If shares are held in a retirement account, stock dividends and stock splits are not taxed as they are earned. Generally, in a nonretirement brokerage account, any income is taxable in the year it is received. This includes dividends, realized capital gains and interest. Qualified dividends are payments made from business profits after taxes and are taxed at a flat rate of 15 percent for shareholders who fall under certain income thresholds. Stock splits are not a taxable event, but they do affect cost basis for a shareholder. To determine when and how much tax is owed for one of these events, look at the following criteria and review basic investing tax rules.

Dividend payments received on an account are tallied and a Form 1099-DIV is mailed by the brokerage firm to report the total for each tax year. These payments are subject to a 15 percent tax whether cash is received or dividends are reinvested to purchase more shares. Form 1099-DIV shows a breakdown for qualified dividends and ordinary dividends. Qualified dividends are those paid by U.S. companies or by foreign companies whose countries of domicile have special tax treaties with the United States. If the dividends are from a foreign company without such a treaty, the payments are called ordinary dividends, which are taxed as ordinary income. For example, if a shareholder of ABC, a U.S. company, receives $250 in dividends for the year, these are classified as qualified dividends, so the tax owed is 15 percent, or $37.50.

Stock splits are quite different from dividends, as they are not distributions of business profits. When trying to understand stock splits or reverse splits, realize they are merely a restructuring of shares outstanding and price per share; no tax is incurred. For example, an investor owns 100 shares of ABC at $80 per share for a total cost of $8,000. If the company issues a 2-for-1 split, the investor then owns 200 shares at $40 per share but his total cost remains the same, so no gain or loss is incurred. The stock split affects only the cost basis per share. If no further investments are made into ABC, figuring the cost basis when the shares are sold is not difficult. Figuring cost basis can be tricky when additional purchases are made after a stock split.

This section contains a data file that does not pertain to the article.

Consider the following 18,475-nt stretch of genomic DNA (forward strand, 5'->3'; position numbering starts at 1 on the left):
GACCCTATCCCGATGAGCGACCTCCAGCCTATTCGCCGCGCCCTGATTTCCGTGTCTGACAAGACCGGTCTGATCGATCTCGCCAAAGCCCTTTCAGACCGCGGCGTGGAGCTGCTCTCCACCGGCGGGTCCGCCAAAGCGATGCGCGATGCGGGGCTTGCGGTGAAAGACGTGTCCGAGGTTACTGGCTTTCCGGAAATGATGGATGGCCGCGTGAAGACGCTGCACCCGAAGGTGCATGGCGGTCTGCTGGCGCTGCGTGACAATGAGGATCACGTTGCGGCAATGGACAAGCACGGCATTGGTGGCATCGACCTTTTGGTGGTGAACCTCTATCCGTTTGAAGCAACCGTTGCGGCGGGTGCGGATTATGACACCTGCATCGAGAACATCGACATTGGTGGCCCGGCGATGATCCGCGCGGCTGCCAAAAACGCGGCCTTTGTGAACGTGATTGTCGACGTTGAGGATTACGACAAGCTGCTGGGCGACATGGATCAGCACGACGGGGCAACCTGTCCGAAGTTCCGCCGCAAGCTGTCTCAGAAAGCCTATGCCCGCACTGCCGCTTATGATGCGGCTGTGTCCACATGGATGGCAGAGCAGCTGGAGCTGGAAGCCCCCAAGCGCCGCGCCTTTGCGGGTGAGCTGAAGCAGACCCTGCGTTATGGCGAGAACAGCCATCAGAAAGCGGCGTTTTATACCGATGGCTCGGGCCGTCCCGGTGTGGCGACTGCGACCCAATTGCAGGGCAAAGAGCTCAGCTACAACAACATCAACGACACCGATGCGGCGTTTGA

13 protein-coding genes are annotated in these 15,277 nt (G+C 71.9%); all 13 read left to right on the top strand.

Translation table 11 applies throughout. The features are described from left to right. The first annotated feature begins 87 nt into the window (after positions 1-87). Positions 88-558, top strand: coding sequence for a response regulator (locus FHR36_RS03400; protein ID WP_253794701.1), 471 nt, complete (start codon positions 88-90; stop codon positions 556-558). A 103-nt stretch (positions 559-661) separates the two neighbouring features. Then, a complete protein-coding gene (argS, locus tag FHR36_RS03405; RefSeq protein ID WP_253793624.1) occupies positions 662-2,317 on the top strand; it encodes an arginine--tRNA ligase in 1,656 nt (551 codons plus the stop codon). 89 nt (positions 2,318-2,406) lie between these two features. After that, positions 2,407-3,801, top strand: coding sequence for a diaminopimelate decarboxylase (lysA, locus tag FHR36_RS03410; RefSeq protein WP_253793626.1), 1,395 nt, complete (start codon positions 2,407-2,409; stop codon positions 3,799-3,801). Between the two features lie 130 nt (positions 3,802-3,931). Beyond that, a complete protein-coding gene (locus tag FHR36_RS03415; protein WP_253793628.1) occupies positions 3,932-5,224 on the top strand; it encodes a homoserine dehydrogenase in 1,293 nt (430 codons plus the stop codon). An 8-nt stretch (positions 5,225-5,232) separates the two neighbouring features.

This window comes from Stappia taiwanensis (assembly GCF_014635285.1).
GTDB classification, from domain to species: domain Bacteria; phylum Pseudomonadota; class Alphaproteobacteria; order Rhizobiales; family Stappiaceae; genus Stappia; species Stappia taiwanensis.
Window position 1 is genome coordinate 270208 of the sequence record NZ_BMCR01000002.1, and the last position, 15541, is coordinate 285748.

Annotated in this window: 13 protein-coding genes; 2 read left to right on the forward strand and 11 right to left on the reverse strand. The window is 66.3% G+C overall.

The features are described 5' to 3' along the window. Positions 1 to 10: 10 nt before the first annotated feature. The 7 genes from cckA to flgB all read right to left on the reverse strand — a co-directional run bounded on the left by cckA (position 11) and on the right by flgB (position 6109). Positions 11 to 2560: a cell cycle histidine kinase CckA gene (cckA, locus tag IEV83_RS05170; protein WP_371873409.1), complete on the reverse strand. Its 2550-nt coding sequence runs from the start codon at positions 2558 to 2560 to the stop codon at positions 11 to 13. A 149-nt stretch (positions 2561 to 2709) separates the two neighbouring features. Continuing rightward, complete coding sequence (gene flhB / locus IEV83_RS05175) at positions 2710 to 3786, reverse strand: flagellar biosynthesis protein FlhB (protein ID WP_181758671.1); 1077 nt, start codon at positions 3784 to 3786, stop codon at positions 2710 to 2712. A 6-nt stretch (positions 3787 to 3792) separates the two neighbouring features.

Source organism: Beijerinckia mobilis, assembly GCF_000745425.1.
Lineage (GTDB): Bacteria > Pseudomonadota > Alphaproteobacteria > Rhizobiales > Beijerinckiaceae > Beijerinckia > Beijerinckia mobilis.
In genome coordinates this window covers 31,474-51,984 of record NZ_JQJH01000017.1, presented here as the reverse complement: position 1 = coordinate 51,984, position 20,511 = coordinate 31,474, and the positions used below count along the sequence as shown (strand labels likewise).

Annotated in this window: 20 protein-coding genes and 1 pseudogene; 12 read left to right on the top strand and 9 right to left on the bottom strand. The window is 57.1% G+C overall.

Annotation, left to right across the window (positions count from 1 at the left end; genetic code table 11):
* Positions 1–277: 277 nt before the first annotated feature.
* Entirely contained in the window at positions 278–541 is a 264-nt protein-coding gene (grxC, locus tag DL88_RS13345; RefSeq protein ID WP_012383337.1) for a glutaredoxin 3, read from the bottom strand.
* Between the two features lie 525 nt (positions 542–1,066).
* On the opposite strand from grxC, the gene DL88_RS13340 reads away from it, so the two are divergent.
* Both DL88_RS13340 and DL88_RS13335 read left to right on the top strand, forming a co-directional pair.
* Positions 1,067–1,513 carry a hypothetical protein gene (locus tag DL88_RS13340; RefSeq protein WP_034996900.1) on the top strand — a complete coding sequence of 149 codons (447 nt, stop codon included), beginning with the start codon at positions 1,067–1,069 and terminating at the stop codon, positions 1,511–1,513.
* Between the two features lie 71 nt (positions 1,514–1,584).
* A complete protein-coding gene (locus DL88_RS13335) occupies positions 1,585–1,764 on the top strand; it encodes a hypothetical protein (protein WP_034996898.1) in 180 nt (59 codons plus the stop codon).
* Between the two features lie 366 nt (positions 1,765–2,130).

In summary, dividends and other income to a nonretirement account are taxable, while the effects of a stock split are not calculated for tax purposes until the stock is sold. Once sold, the investor adjusts the cost basis to account for the shares that experienced the split. It is important for investors to work with their financial advisors and tax professionals to determine how dividends and stock splits affect their tax situations. For example, since 2013, qualified dividends have taxed at a rate of 20 percent for higher earners.

Advisor Insight

Scott Gaynor, CFP®, AIF®
KCS Wealth Advisory, LLC, Los Angeles, CA

For stock dividends, it depends on the type of account. For retirement accounts, stock dividends are not taxed. In a non-retirement account, qualified dividends are taxed at long-term capital gains rates depending on your tax bracket (federal rates are 0%, 15%, or 20%), while non-qualified dividends are taxed at ordinary income rates just like regular income. Investors must also hold shares for more than 60 days during the 120-day holding period. In general, most regular dividends from U.S. companies are considered qualified, with some exceptions.

Stock splits are generally not taxable, as the cost basis per share is updated to reflect the new stock structure and price so that the total market value is the same. Since you did not make any gains on the stock split, no taxes are owed.